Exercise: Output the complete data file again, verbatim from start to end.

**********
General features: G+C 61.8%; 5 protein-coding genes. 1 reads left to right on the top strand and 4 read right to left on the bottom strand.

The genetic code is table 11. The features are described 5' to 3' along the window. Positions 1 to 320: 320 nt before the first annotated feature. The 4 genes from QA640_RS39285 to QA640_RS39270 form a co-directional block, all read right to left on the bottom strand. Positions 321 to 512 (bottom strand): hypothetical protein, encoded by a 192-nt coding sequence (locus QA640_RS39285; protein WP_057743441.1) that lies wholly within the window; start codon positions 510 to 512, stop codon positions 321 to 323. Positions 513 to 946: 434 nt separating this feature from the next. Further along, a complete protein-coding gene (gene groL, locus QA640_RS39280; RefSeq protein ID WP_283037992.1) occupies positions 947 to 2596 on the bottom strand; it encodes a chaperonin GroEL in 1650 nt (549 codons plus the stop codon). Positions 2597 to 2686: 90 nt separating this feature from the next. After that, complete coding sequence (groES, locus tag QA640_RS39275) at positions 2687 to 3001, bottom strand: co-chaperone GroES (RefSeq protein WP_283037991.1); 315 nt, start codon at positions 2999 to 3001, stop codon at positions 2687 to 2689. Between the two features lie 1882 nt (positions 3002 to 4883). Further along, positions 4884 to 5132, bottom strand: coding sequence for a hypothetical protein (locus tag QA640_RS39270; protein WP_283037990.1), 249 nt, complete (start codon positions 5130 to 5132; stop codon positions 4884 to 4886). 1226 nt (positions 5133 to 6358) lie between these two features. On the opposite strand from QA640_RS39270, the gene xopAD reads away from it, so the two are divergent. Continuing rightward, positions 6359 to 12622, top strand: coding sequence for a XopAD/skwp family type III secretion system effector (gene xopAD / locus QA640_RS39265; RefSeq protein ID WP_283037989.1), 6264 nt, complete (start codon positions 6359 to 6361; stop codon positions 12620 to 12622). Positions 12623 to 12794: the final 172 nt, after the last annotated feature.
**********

General features: G+C 61.8%; 5 protein-coding genes. 1 reads left to right on the top strand and 4 read right to left on the bottom strand.

The genetic code is table 11. The features are described 5' to 3' along the window. Positions 1 to 320: 320 nt before the first annotated feature. The 4 genes from QA640_RS39285 to QA640_RS39270 form a co-directional block, all read right to left on the bottom strand. Positions 321 to 512 (bottom strand): hypothetical protein, encoded by a 192-nt coding sequence (locus QA640_RS39285; protein WP_057743441.1) that lies wholly within the window; start codon positions 510 to 512, stop codon positions 321 to 323. Positions 513 to 946: 434 nt separating this feature from the next. Further along, a complete protein-coding gene (gene groL, locus QA640_RS39280; RefSeq protein ID WP_283037992.1) occupies positions 947 to 2596 on the bottom strand; it encodes a chaperonin GroEL in 1650 nt (549 codons plus the stop codon). Positions 2597 to 2686: 90 nt separating this feature from the next. After that, complete coding sequence (groES, locus tag QA640_RS39275) at positions 2687 to 3001, bottom strand: co-chaperone GroES (RefSeq protein WP_283037991.1); 315 nt, start codon at positions 2999 to 3001, stop codon at positions 2687 to 2689. Between the two features lie 1882 nt (positions 3002 to 4883). Further along, positions 4884 to 5132, bottom strand: coding sequence for a hypothetical protein (locus tag QA640_RS39270; protein WP_283037990.1), 249 nt, complete (start codon positions 5130 to 5132; stop codon positions 4884 to 4886). 1226 nt (positions 5133 to 6358) lie between these two features. On the opposite strand from QA640_RS39270, the gene xopAD reads away from it, so the two are divergent. Continuing rightward, positions 6359 to 12622, top strand: coding sequence for a XopAD/skwp family type III secretion system effector (gene xopAD / locus QA640_RS39265; RefSeq protein ID WP_283037989.1), 6264 nt, complete (start codon positions 6359 to 6361; stop codon positions 12620 to 12622). Positions 12623 to 12794: the final 172 nt, after the last annotated feature.